‘Friendship set to music’: Arlington Heights square dance club turns 75

Marilyn Applebey has been square dancing for 48 years. And at 92, she does not plan to stop anytime soon.

“It keeps your mind going, it keeps your body going and you have a lot of fun,” said the South Elgin resident, one of more than 150 square dance enthusiasts who attended the Arlington Squares Square Dancing Club 75th anniversary celebration last week.

Seventy-five years and counting. Established in 1948, the Arlington Squares Square Dancing Club welcomes neophytes and experts to dances on the second, fourth and fifth Fridays of the month. Karie Angell Luc/for the Daily Herald

Founded in 1948, Arlington Squares is one of about 30 square dance clubs in the state, said Pam Maloney of Palatine, the group’s vice president. That’s far fewer than the 200 that existed during the 1980s, when attendance surged in the wake of the “urban cowboy” trend. Since then, the number of clubs have dwindled, but enthusiasm remains high.

“It’s good, clean fun, great exercise and super social,” said Arlington Squares Co-President Denise Hopkins.

The Prospect Heights resident describes square dancing as “walking to music” and says everyone, from youngsters to seniors, is welcome.

Richard Worley, second from left in red shirt, dances behind Arlington Squares Co-President Denise Hopkins at the club’s 75th anniversary celebration. The Naperville resident says square dancing requires concentration and is like trying to solve a puzzle. Karie Angell Luc/for the Daily Herald

Richard Worley, 58, took up square dancing in 2018, after he lost his eyesight. Members of the Downers Grove Square Thrus, he and his wife typically dance four nights a week.

“It’s great to get out, socialize and breathe from the stress of life,” said the Naperville resident, who compares square dancing — with its various steps and patterns — to solving a puzzle.

John Harden, right wearing a cowboy hat, twirls his wife Katharina Harden, who’s been square dancing since she was 7-years-old, during the 75th anniversary celebration of the Arlington Squares Square Dancing Club. Karie Angell Luc/for the Daily Herald

Tracing its roots to the 17th century, square dancing is derived from European dances including England’s Morris Dance and the French quadrille. A caller announces the dance moves and determines the order, which is typically improvised, said John Harden, a caller and teacher from Caledonia, Illinois.

“None of it is scripted,” he said.

The challenge for callers is to get dancers back to where they started.

“Start with eight, end with eight,” he joked, referring to the number of dancers in a square.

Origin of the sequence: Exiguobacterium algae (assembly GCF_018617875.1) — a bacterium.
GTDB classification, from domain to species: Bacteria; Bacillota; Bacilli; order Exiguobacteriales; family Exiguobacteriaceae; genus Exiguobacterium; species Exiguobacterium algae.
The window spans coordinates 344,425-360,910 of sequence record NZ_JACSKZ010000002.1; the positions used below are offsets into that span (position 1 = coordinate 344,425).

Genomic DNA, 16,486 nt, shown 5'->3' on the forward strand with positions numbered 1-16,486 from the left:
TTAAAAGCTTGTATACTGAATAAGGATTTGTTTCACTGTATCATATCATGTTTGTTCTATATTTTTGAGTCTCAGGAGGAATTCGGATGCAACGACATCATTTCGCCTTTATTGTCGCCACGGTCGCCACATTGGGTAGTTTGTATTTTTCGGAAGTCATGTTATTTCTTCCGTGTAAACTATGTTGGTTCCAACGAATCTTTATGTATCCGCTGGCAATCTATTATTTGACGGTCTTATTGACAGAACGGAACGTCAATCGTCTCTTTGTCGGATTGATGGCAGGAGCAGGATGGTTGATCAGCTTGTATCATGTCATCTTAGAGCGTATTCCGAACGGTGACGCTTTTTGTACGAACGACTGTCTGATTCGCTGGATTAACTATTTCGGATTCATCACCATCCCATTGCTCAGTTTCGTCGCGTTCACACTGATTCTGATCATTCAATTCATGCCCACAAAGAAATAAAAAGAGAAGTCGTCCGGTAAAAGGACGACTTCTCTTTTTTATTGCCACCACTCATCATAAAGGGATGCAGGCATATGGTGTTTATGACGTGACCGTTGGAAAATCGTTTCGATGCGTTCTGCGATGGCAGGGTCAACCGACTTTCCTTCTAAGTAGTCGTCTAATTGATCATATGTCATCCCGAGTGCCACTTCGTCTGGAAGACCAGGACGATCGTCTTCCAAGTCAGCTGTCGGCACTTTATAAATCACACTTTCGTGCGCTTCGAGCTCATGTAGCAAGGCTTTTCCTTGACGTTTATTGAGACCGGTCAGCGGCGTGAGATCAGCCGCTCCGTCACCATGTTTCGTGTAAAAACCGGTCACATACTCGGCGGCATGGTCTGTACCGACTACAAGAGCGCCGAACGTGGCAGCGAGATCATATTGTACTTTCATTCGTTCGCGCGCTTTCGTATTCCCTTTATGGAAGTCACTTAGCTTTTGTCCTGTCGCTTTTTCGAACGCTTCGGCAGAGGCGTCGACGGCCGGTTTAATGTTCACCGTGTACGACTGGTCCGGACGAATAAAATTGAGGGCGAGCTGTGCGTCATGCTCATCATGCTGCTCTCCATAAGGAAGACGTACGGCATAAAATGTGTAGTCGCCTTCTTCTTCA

Pam Maloney, right in black, says if newcomers give the Arlington Squares Square Dancing Club 15 weeks, its members can teach them to dance. Karie Angell Luc/for the Daily Herald

The Arlington Squares host dances monthly on the second, fourth and fifth Friday. Most take place at the Arlington Heights Senior Center, but dances also take place at St. Thomas of Villanova Catholic Church in Palatine and the Christian Church of Arlington Heights. Like other suburban clubs, including the Downers Grove Square Thurs, Arlington Squares offers lessons.

“We can get people dancing in 15 weeks,” promises Maloney.

Mona Lockhart, 85, took up square dancing 10 years ago. As with any skill, practice makes perfect.

“Once you learn, you have to go out and dance,” the St. Charles resident said. “You have to keep doing it.”

Harden, 61, has been dancing for 17 years. That’s nothing compared to his wife Katharina, 45. Born into a family of enthusiasts, Katharina has been square dancing for 38 years.

“I remember watching my parents dance thinking ‘I want to do that,’” she said.

“I had to learn to date her,” jokes her husband.

Devotees typically cite stress relief and exercise among the benefits of square dancing, with Maloney estimating square dancers can take 5,000 to 7,000 steps over the course of a three-hour dance. But the camaraderie — the friends made, the laughter shared — is what keeps so many coming back.

Explaining what keeps her and her family dancing, Katharina Harden expressed a sentiment she and her fellow dancers share.

“Square dancing is friendship set to music,” she said.

For more information on upcoming Arlington Squares events, see For information on lessons and other activities in Cook, DuPage, Kane, Lake, McHenry and Will counties, see

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